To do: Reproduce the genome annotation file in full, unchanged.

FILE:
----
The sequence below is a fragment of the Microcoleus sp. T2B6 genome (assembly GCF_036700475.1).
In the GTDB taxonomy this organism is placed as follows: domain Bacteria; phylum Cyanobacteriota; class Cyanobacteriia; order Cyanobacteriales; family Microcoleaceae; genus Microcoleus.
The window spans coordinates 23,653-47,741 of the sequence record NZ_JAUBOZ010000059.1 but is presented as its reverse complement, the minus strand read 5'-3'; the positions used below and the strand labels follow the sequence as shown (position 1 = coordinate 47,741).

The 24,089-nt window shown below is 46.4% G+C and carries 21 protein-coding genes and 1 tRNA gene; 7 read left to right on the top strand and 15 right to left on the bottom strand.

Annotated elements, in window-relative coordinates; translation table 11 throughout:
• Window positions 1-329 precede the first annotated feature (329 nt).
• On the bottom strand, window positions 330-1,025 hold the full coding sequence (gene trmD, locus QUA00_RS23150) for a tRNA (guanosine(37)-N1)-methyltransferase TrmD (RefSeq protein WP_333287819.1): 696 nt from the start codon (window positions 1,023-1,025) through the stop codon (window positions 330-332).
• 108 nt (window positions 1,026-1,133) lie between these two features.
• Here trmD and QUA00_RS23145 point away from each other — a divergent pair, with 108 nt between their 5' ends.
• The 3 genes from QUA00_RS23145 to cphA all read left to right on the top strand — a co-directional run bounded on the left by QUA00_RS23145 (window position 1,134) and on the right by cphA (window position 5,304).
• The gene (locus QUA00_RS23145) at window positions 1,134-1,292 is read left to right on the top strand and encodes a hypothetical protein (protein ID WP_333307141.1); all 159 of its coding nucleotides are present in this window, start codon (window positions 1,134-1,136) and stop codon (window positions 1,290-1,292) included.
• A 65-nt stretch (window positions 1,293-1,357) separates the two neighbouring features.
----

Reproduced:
The sequence below is a fragment of the Microcoleus sp. T2B6 genome (assembly GCF_036700475.1).
In the GTDB taxonomy this organism is placed as follows: domain Bacteria; phylum Cyanobacteriota; class Cyanobacteriia; order Cyanobacteriales; family Microcoleaceae; genus Microcoleus.
The window spans coordinates 23,653-47,741 of the sequence record NZ_JAUBOZ010000059.1 but is presented as its reverse complement, the minus strand read 5'-3'; the positions used below and the strand labels follow the sequence as shown (position 1 = coordinate 47,741).

The 24,089-nt window shown below is 46.4% G+C and carries 21 protein-coding genes and 1 tRNA gene; 7 read left to right on the top strand and 15 right to left on the bottom strand.

Annotated elements, in window-relative coordinates; translation table 11 throughout:
• Window positions 1-329 precede the first annotated feature (329 nt).
• On the bottom strand, window positions 330-1,025 hold the full coding sequence (gene trmD, locus QUA00_RS23150) for a tRNA (guanosine(37)-N1)-methyltransferase TrmD (RefSeq protein WP_333287819.1): 696 nt from the start codon (window positions 1,023-1,025) through the stop codon (window positions 330-332).
• 108 nt (window positions 1,026-1,133) lie between these two features.
• Here trmD and QUA00_RS23145 point away from each other — a divergent pair, with 108 nt between their 5' ends.
• The 3 genes from QUA00_RS23145 to cphA all read left to right on the top strand — a co-directional run bounded on the left by QUA00_RS23145 (window position 1,134) and on the right by cphA (window position 5,304).
• The gene (locus QUA00_RS23145) at window positions 1,134-1,292 is read left to right on the top strand and encodes a hypothetical protein (protein ID WP_333307141.1); all 159 of its coding nucleotides are present in this window, start codon (window positions 1,134-1,136) and stop codon (window positions 1,290-1,292) included.
• A 65-nt stretch (window positions 1,293-1,357) separates the two neighbouring features.